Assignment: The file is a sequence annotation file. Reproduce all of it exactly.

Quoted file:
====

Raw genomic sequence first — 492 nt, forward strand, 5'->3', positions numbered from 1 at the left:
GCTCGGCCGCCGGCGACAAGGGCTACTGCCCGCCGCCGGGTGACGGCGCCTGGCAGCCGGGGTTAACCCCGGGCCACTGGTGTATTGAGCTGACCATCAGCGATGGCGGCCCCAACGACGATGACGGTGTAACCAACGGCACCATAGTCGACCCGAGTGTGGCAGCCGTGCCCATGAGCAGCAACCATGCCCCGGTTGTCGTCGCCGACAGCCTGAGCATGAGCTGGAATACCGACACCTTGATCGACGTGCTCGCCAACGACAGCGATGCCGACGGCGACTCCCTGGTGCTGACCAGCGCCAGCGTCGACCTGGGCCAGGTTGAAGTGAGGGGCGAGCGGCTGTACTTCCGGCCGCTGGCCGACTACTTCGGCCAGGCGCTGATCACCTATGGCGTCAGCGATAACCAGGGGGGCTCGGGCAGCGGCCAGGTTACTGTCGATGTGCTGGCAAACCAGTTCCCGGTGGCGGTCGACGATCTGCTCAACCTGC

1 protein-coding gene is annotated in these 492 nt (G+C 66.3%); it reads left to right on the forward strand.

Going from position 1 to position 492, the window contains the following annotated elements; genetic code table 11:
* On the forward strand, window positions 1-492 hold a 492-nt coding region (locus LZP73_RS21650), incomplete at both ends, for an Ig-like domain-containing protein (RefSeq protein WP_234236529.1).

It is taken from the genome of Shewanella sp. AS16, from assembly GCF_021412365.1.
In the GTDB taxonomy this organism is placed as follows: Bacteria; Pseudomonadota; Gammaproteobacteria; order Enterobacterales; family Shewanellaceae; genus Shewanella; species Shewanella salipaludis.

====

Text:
Raw genomic sequence first — 492 nt, forward strand, 5'->3', positions numbered from 1 at the left:
GCTCGGCCGCCGGCGACAAGGGCTACTGCCCGCCGCCGGGTGACGGCGCCTGGCAGCCGGGGTTAACCCCGGGCCACTGGTGTATTGAGCTGACCATCAGCGATGGCGGCCCCAACGACGATGACGGTGTAACCAACGGCACCATAGTCGACCCGAGTGTGGCAGCCGTGCCCATGAGCAGCAACCATGCCCCGGTTGTCGTCGCCGACAGCCTGAGCATGAGCTGGAATACCGACACCTTGATCGACGTGCTCGCCAACGACAGCGATGCCGACGGCGACTCCCTGGTGCTGACCAGCGCCAGCGTCGACCTGGGCCAGGTTGAAGTGAGGGGCGAGCGGCTGTACTTCCGGCCGCTGGCCGACTACTTCGGCCAGGCGCTGATCACCTATGGCGTCAGCGATAACCAGGGGGGCTCGGGCAGCGGCCAGGTTACTGTCGATGTGCTGGCAAACCAGTTCCCGGTGGCGGTCGACGATCTGCTCAACCTGC

1 protein-coding gene is annotated in these 492 nt (G+C 66.3%); it reads left to right on the forward strand.

Going from position 1 to position 492, the window contains the following annotated elements; genetic code table 11:
* On the forward strand, window positions 1-492 hold a 492-nt coding region (locus LZP73_RS21650), incomplete at both ends, for an Ig-like domain-containing protein (RefSeq protein WP_234236529.1).

It is taken from the genome of Shewanella sp. AS16, from assembly GCF_021412365.1.
In the GTDB taxonomy this organism is placed as follows: Bacteria; Pseudomonadota; Gammaproteobacteria; order Enterobacterales; family Shewanellaceae; genus Shewanella; species Shewanella salipaludis.